40-Hz oscillations

X042 at HEC.CA X042 at HEC.CA
Thu May 27 09:07:29 EST 1993

Hi !
Some of you have certainly read the following article :
Llinas R.R., Ribary U. (1993) Coherent 40-Hz oscillation characterizes dream
state in humans. Proc.Natl.Acad.Sci.USA; 90:2078-2081, march 1993

In any case here is the abstract :
Magnetic recording from five normal human adults demonstrates large 40-Hz
coherent magnetic activity in the awake and in REM sleep states that is
very reduced during delta sleep. This 40-Hz magnetic oscillation have been
shown to be reset by sensory stimuli in the awake state. Such resetting is
not observed during REM or delta sleep. The 40-Hz in REM sleep is characte-
rized, as is that in the awake state, by a fronto-occipital phase shift
over the head. This phase shift has a maximum duration of 12-13 msec.
Because 40-Hz oscillations is seen in wakefulness and in dreaming, we
propose it to be correlate of cognition, probably resultant from coherent
40-Hz resonance between thalamocortical-specific and non-specific loops.
Moreover, we proposed that the specific loops give the content of cognition,
and a non-specific loop gives the temporal binding required for the unity
of cognitive experience.
(end of abstract)

It would be interesting reading some comments on these issues, especially
on the functional significance of the 40-Hz oscillations. I for one, have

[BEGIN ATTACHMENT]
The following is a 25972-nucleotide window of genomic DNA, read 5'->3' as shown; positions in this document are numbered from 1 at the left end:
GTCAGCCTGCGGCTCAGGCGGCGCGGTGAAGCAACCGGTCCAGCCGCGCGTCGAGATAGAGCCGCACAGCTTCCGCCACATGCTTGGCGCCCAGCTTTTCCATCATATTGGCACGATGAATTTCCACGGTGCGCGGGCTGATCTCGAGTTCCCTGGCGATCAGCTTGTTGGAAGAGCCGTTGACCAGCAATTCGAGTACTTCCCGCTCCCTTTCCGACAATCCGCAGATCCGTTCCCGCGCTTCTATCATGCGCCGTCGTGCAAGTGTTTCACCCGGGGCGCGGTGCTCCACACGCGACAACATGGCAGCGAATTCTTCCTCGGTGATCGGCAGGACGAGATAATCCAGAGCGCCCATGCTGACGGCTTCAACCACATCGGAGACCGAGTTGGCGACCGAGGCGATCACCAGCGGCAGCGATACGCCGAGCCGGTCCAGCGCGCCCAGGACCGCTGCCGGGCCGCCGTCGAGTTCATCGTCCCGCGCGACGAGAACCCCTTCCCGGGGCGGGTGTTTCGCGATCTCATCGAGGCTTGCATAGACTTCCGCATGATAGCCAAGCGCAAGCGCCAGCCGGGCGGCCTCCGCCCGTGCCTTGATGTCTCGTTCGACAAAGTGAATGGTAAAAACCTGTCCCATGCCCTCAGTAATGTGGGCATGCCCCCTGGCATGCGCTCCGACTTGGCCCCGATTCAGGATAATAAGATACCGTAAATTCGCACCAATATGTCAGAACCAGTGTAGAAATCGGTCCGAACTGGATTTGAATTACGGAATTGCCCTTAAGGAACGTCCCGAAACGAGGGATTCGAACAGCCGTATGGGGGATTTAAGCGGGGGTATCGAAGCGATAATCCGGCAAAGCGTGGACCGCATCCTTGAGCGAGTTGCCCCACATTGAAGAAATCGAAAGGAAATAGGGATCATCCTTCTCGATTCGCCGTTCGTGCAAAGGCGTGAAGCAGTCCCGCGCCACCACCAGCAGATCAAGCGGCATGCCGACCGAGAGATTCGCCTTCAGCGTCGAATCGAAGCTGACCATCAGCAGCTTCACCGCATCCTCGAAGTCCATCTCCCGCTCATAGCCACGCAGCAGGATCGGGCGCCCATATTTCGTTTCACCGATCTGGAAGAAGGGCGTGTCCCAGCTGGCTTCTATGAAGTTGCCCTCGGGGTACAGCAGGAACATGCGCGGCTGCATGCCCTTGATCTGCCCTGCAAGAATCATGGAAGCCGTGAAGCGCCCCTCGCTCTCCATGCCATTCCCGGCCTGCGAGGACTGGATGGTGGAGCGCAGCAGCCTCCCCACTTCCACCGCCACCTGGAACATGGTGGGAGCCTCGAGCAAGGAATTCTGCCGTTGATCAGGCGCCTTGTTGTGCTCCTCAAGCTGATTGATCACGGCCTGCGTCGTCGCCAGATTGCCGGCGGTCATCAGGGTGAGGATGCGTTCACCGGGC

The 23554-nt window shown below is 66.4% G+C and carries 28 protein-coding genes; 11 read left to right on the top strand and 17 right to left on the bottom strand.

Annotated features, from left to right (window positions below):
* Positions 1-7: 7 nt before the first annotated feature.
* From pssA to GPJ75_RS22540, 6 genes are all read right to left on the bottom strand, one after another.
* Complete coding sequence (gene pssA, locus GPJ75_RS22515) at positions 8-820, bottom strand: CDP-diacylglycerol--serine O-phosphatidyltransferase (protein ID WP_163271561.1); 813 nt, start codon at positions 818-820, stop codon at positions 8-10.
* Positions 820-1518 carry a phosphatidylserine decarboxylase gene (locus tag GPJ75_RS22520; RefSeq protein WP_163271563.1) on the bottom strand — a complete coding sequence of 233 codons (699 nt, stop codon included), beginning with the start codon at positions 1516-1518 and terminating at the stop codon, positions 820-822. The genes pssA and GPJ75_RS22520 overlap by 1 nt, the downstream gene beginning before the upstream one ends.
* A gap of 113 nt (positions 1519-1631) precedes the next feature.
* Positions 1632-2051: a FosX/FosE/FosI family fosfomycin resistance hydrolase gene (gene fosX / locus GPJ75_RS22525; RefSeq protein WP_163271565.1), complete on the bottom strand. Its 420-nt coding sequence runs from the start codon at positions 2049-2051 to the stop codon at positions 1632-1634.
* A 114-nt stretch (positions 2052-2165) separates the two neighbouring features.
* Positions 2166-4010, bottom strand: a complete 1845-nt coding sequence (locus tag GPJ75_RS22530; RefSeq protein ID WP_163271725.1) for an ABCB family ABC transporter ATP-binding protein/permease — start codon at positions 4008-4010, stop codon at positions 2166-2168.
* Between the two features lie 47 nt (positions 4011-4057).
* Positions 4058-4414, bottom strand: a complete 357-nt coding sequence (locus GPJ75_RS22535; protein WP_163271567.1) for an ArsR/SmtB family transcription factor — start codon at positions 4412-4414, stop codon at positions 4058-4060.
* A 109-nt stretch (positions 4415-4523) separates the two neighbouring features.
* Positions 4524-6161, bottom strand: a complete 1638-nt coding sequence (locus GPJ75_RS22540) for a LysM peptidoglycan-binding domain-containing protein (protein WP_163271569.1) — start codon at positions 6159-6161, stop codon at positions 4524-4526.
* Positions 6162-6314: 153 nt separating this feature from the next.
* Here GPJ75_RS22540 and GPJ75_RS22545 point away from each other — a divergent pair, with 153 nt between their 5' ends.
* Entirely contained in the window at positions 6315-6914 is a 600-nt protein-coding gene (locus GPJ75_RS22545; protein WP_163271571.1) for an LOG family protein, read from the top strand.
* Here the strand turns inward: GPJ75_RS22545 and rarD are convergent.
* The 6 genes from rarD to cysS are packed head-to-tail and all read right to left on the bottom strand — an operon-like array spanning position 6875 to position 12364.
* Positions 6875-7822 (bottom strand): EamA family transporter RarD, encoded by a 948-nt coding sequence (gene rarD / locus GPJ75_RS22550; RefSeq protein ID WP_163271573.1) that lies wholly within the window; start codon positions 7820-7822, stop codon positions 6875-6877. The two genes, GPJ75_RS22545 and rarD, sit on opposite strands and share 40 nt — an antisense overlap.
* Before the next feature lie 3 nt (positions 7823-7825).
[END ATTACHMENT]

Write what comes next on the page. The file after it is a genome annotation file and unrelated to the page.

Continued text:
some reserves relatively to the sharp division of specific (sensory thalamo-
cortical) and non-specific (intralaminar nuclei-cortex) loops. I simply
wonders if the dense collaterals in the reticular thalamic nuclei would
prevent such functional division.

| JACQUES BRISSON              Ecole des Hautes Etudes Commerciales (HEC)  |
| X042 at HEC.CA (internet)       5255 Decelles (QM3333-S610)                 |
| X042 at HECMTL01.BITNET(bitnet) Montreal, Quebec, CANADA, H3T 1V6           |
| ...for the first time, it seems there may be hope of putting the slice   |
| back in the brain, not by the art of transplantation, but by the art of  |
| of computation.                                                          |
|                 B.L. Mc Naughton                                         |

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